How SITA is using technology and unique models to transform Indian Aviation

by | Oct 17, 2018

According to Mr Jayant Sinha, Union Minister of State for Civil Aviation, Government of India, the country is expected to become the largest domestic civil aviation market in the next 10 – 15 years. IATA says India will displace UK for the third place by 2025.

India’s passenger traffic grew at 16.52 per cent year-on-year (YoY) to reach 308.75 million. It grew at a CAGR of 12.72 per cent during FY06-FY18.

Domestic passenger traffic grew YoY by 18.28 per cent to reach 243 million in FY18 and is expected to become 293 million in FY20E. International passenger grew YoY by 10.43 per cent to reach 65 million in FY18 and traffic is expected to become 76 million in FY20E.

India’s middle class is increasingly opting to fly to domestic and international destinations, and this is creating a surge in demand for air travel. To meet this demand, India’s private airlines have major expansion plans and have already ordered new aircraft.

However, airport infrastructure in India is not keeping up with this projected growth and demand. In fact, there will be a need for 55 new (greenfield) airports by 2030 to keep up with traffic growth. Airports in India are already operating beyond their design capacity.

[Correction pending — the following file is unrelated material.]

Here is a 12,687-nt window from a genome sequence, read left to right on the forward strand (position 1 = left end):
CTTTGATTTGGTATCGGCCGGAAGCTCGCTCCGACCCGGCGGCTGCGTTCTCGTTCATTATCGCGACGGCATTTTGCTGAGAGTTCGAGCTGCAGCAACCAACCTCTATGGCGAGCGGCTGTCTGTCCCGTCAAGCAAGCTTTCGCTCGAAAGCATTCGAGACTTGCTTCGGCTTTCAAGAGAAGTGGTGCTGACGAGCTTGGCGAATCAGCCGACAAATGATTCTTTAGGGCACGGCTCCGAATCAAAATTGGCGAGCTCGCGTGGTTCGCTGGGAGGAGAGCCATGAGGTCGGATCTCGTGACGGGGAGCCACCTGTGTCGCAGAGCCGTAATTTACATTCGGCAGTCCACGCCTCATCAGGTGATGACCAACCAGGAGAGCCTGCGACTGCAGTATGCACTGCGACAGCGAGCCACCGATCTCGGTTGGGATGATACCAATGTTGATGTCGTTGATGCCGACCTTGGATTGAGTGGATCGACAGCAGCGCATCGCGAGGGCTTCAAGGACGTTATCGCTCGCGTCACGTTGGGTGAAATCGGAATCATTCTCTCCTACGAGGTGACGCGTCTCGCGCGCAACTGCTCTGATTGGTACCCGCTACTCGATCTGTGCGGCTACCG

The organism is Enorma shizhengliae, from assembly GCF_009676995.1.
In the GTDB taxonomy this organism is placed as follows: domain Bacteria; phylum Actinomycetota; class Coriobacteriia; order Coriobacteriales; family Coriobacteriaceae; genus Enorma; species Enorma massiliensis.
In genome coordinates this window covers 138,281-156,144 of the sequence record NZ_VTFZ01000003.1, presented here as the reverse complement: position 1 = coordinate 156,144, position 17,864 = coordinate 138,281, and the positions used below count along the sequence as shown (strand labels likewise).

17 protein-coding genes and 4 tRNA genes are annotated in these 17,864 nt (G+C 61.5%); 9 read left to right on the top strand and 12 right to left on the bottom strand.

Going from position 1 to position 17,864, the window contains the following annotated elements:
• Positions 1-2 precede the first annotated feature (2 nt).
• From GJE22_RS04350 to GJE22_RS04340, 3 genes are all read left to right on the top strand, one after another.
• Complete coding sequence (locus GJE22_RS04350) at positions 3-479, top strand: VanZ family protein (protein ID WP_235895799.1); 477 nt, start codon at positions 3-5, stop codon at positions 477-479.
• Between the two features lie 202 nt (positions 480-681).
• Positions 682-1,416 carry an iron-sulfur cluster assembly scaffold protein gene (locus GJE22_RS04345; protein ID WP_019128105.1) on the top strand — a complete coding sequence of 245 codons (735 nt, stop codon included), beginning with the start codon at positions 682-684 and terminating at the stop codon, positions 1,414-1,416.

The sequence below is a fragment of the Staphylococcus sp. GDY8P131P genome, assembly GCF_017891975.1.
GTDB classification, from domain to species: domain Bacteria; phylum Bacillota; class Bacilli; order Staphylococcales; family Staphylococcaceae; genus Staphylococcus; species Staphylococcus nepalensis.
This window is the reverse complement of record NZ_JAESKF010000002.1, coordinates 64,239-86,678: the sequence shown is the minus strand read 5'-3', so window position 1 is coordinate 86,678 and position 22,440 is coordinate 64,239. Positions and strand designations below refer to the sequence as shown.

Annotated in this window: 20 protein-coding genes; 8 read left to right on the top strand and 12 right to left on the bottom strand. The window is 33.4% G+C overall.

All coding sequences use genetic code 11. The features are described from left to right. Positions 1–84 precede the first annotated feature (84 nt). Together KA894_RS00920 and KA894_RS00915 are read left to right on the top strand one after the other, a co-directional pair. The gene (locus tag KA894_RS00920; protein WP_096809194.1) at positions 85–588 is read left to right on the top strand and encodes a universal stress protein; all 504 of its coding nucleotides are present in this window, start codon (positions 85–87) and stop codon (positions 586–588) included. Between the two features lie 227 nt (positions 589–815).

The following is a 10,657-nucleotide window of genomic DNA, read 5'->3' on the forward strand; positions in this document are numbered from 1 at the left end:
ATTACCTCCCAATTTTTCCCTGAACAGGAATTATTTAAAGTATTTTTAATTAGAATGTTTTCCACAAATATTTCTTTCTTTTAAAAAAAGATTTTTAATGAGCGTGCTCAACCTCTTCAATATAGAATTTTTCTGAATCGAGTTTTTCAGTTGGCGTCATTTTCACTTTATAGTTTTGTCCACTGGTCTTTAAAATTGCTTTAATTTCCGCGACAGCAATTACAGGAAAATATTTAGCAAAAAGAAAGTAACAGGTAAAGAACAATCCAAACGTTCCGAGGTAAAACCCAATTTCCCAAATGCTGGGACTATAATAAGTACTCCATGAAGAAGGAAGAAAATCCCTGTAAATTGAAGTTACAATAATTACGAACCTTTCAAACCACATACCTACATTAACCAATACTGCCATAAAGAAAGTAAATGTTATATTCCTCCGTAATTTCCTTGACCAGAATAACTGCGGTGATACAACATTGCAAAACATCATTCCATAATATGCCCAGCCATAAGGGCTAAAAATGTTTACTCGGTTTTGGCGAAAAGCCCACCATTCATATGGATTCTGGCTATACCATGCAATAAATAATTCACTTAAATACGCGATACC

SITA is using technology to solve challenges in the aviation industry around the world. We asked Maneesh Jaikrishna– Vice President, Indian Subcontinent, Eastern & Southern Africa SITA, about his plans for the Indian aviation industry. We see that SITA has already achieved a lot at Indian airports, in terms of infrastructure modernisation. It is helping major Indian carriers to save on operational costs through pay-as-you-use models.

Here is a detailed look at SITA’s achievements and its plans to transform the Indian aviation industry.

DC.Can you describe how SITA is transforming the travel experience for air passengers in a crowded and fast-growing aviation market like India?